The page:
For starters, they had to dig 10 feet below sea level to bury the wood piles. Then they had to put a steel frame on top that could support 25 tons of glass.
Sam Wood, the contractor, had been working on Fire Island for 30 years and had never seen anything like it. “It’s built like a mini-skyscraper,” he said. — nytimes.com
It’s initiatives such as this that have, in recent years, given the water engineers of Holland their almost mythical status amongst flood defenders the world over. After Hurricane Sandy hit New York, in 2012, the $20 billion protection plan that was subsequently instituted built upon principles that were pioneered by the Dutch. Officials from as far away as China, Vietnam, Thailand and Bangladesh are currently consulting Dutch experts. — telegraph.co.uk
“At the end of the day, we’re going to be in a better spot...You just stepped the entire gentrification of Ortley Beach forward five years because everything had to be rebuilt" - Eric J. Birchler, the owner of Birchler Realtors — NYT
Ronda Kaysen examines how Hurricane Sandy hit the reset button on the Jersey Shore. Post - Sandy redevelopment is booming. Though some worry about loosing the "blue-collar flavor in the area" and others caution that buyers "are taking some real risk" by not worrying about long-term effects of...
Superstorm Sandy brought the Rockaways into the forefront of New Yorkers’ consciousness for a period of time, [...] subsequently as a key reference point in debates about rebuilding versus retreating from the flood zone. [...]
The last of these sites is Arverne East, 81 acres of City-owned land that have remained vacant since the neighborhood was razed in 1969. Below, Jonathan Tarleton and Gabriel Silberblatt consider Arverne East’s uncertain future. — urbanomnibus.net
Related Posts:The final proposals of the 10 shortlisted Rebuild by Design teamsWhite Arkitekter wins “For a Resilient Rockaway” (FAR ROC) Design CompetitionFor a Resilient Rockaway (FAR ROC) Design Competition Finalists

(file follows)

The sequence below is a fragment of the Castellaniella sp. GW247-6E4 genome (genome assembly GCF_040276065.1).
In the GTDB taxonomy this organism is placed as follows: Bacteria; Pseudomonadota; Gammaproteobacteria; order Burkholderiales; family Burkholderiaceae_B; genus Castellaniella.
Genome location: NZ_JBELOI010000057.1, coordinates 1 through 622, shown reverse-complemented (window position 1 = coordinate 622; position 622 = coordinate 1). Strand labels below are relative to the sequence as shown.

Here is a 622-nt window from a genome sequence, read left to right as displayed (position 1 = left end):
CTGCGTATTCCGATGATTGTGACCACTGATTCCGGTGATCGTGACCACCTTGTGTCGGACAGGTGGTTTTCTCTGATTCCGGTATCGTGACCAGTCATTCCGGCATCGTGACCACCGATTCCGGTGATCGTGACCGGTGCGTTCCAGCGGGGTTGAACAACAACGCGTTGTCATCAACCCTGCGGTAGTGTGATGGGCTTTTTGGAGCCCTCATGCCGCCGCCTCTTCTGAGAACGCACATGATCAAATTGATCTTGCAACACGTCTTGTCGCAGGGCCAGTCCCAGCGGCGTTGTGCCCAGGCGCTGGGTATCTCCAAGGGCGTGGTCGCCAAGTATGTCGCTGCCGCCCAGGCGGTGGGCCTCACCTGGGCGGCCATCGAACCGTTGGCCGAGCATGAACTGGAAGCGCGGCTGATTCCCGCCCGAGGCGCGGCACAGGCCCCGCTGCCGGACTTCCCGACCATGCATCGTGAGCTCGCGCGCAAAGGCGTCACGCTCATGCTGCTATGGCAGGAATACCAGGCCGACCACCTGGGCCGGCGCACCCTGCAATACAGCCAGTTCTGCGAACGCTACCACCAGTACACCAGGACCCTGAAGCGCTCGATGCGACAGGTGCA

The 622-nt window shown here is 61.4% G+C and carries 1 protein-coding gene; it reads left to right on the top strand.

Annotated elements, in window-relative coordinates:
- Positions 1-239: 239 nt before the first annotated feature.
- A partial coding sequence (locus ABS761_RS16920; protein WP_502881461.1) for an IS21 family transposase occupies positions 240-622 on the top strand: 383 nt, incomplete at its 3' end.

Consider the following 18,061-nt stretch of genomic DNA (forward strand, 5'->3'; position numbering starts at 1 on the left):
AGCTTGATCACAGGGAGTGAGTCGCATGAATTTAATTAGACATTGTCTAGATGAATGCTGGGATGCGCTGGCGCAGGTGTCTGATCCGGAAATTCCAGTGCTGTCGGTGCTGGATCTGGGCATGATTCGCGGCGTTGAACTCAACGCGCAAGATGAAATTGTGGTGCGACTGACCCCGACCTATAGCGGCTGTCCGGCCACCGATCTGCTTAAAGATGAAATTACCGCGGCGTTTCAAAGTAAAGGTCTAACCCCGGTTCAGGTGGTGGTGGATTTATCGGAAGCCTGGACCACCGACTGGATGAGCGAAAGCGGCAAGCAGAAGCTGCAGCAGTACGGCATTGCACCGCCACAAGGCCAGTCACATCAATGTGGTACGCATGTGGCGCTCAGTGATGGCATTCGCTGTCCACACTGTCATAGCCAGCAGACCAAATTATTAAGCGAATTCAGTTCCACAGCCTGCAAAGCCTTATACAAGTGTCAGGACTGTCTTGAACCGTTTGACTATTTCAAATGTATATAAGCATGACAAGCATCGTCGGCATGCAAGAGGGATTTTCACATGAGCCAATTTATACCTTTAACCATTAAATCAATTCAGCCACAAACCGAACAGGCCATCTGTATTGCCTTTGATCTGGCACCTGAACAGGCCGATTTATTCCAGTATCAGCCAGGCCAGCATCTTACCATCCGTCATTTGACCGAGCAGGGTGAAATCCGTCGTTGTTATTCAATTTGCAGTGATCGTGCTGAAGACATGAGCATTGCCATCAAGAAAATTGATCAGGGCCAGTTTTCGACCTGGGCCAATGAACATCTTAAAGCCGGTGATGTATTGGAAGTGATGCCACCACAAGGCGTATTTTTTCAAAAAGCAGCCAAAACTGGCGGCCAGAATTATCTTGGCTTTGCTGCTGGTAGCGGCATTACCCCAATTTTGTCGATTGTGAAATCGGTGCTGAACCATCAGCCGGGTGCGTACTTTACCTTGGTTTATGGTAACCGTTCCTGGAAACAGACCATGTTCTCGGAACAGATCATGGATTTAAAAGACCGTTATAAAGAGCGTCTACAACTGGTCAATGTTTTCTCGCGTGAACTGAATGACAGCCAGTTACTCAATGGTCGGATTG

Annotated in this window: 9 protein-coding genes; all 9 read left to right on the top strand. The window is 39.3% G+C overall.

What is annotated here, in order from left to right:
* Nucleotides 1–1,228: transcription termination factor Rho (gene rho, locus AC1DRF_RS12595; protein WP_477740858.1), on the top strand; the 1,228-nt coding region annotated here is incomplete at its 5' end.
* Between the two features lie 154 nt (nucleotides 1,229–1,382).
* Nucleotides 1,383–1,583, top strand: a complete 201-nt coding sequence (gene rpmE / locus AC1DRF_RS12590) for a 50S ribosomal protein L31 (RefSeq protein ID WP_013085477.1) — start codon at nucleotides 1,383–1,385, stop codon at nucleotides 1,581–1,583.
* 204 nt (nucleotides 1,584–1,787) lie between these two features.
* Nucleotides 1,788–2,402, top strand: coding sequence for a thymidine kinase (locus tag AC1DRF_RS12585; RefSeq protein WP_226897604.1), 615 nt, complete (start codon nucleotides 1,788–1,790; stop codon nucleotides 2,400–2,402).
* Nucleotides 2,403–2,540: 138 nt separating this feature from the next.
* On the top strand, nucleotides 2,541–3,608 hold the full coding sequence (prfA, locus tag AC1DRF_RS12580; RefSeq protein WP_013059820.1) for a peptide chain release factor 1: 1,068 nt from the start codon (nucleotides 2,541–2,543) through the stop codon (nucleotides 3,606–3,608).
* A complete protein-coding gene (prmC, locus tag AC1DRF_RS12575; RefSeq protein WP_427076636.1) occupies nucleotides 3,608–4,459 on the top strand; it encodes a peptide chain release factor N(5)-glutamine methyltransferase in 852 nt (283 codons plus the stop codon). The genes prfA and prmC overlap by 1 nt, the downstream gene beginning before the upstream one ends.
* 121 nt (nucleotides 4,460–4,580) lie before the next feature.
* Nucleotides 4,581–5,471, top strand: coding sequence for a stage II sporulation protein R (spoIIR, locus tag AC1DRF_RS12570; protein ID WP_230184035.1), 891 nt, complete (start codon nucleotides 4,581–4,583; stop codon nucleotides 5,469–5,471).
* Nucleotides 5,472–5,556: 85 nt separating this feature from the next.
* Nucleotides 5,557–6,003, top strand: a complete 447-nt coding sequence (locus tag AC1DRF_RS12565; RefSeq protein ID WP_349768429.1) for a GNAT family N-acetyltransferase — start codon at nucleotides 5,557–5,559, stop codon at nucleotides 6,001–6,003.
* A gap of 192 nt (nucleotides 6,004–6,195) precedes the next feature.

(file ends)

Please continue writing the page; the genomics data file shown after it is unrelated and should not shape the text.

Dutch water-management experts have done such a good job of protecting their country that they rarely get to practice with water crises — whereas America was facing something monumental that as a culture it didn’t yet grasp. When Donovan arrived back in the U.S., he opened an email from Ovink that said, in effect, “I hope this isn’t too forward, but could I come work with you?” — nytimes.com
The ten Rebuild by Design finalist teams spent the past eight months doing intensive research and engaging with local communities to find local and resilient solutions to rebuild the Eastern Seaboard cities affected by Hurricane Sandy...Each team presented their final proposals to the public at the Liberty Science Center in Jersey City, NJ late last week.
Secretary Shaun Donovan of the U.S. Department of Housing and Urban Development will announce the winning projects later this spring. — bustler.net
BIG, WXY + West 8, OMA, Sasaki Associates, Interboro Partners, and notable universities are only a few of the multidisciplinary team leaders in this global group of finalists.While we wait for the winning results, check out the final proposals below.BIG U by the BIG teamLocation: New York, New...
Kate Orff wants to grow oysters in New York’s Jamaica Bay. Not for you to eat, but to save the shore from mighty storms. Great piles of mollusks will diffuse the energy of 10-to-15-foot waves, like those from Sandy that shattered boardwalks and beach homes and shot like missiles up city streets. — bloomberg.com